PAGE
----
There are many different forms of capitalism. Before 1979, the UK had a mixed economy or ‘embedded liberalism’. However, the post war system of a welfare state, NHS and nationalized industries has been progressively dismantled by successive governments, and for most of the last 32y, it has been the global consensus that ‘There is no alternative’ to Neoliberal Capitalism. A ’false consciousness’ that has been largely unchallenged by the mainstream media or politicians. (1)
‘Prior to neoliberalism, the global political economy was dominated by the form of capitalism called embedded liberalism, whereby liberal market economies were embedded inside the regulatory framework of the state. These regulations included strong union rights, unemployment insurance, strict regulation of the financial system, and other such limits to the scope of market activities.’ (2)
‘Neoliberalism is in the first instance, a theory of political economic practices that proposes that human well-being can best be advanced by liberating individual entrepreneurial freedoms and skills within an institutional framework characterized by strong private property rights, free markets, and free trade.’ (3)
Neoliberalism requires the role of the state to be ‘small’. The state only exists to create and preserve an institutional framework which guarantees quality and integrity of money, military, defence, police, legal structures, property rights, and the proper functioning of the markets. The state also has a role in ‘creative destruction’ to further the ‘ethical social good’ of maximizing the reach and frequency of market transactions. Hence, the deregulation, privatization and withdrawal of the state from many areas of social provision; and the challenging of prior institutional frameworks such as divisions of labour, social relations, welfare provisions, ways of life and thought, and even traditional state sovereignty.
Essentially, the underlying assumption is that the ‘market’ knows best if it is allowed to function without interference. It is even argued that the ‘markets’ produce more ‘democratic decisions’. However, according to Harvey, within a brief period, neoliberalism was co-opted by the economic elites and was essentially used to ‘privatise the commons for a second time’; a vehicle to restore the power and the wealth of the power elites back to that condition which they had enjoyed prior to World War II and the creation of the Welfare State.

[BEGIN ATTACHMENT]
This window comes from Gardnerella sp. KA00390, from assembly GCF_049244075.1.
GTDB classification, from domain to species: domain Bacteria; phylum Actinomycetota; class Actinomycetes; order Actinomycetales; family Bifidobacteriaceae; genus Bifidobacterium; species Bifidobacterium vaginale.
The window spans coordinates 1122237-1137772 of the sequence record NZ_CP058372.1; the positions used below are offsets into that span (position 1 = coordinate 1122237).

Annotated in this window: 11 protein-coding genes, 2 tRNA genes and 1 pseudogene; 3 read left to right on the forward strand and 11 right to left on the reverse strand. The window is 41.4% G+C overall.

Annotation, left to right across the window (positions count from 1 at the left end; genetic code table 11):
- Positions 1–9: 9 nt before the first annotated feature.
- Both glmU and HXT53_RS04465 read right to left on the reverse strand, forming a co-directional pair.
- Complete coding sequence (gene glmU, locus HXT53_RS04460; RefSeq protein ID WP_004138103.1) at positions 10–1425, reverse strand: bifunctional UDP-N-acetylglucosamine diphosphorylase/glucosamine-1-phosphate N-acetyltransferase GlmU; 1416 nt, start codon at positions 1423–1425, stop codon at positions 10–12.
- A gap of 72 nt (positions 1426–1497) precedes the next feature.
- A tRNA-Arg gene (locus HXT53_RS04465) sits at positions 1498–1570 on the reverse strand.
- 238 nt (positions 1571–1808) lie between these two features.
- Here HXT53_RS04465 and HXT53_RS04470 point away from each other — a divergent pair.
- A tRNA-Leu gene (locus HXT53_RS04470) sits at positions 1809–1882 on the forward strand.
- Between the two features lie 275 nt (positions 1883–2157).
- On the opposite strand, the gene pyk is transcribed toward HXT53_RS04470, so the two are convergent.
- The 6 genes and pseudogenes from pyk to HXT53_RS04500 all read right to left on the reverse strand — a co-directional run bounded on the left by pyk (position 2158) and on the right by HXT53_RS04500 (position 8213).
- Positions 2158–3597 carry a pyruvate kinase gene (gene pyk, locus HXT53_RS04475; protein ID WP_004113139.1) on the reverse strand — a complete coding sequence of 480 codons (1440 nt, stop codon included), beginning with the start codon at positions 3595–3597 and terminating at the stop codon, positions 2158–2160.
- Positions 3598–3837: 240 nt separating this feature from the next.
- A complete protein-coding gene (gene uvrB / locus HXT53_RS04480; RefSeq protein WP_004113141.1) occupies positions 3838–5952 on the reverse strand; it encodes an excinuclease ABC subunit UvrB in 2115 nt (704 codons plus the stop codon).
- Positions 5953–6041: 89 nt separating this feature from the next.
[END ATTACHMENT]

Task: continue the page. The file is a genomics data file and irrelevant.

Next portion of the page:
‘… demands for the rollback of government intervention in the economy have always been one sided. The government is called on to lesson regulations and intervention in the economy only when it will benefit the economic elites. Thus labour and environmental regulations were attacked by neoliberals as distorting the price mechanisms of the free market and were seen as examples of how government intervention in the economy always leads to inefficiency. Yet the same neoliberals were surprisingly quiet in 2001 when President Bush approved a massive bailout for the airline industry. Surely if government intervention in the economy distorts prices and subverts the more efficient market mechanisms then they would oppose such “government overreach” as a gross violation of neoliberal theory? Here is where we can apply Harvey’s insight about neoliberalism as more of a practical attempt to restore elite class power than as a theoretical project driven by the works of Hayek or Friedman. Thus we end up in practice with a kind of one sided neoliberalism, where government intervention is bad if it would protect labour or the environment, but government intervention is good if it will help economic elites.’ (2)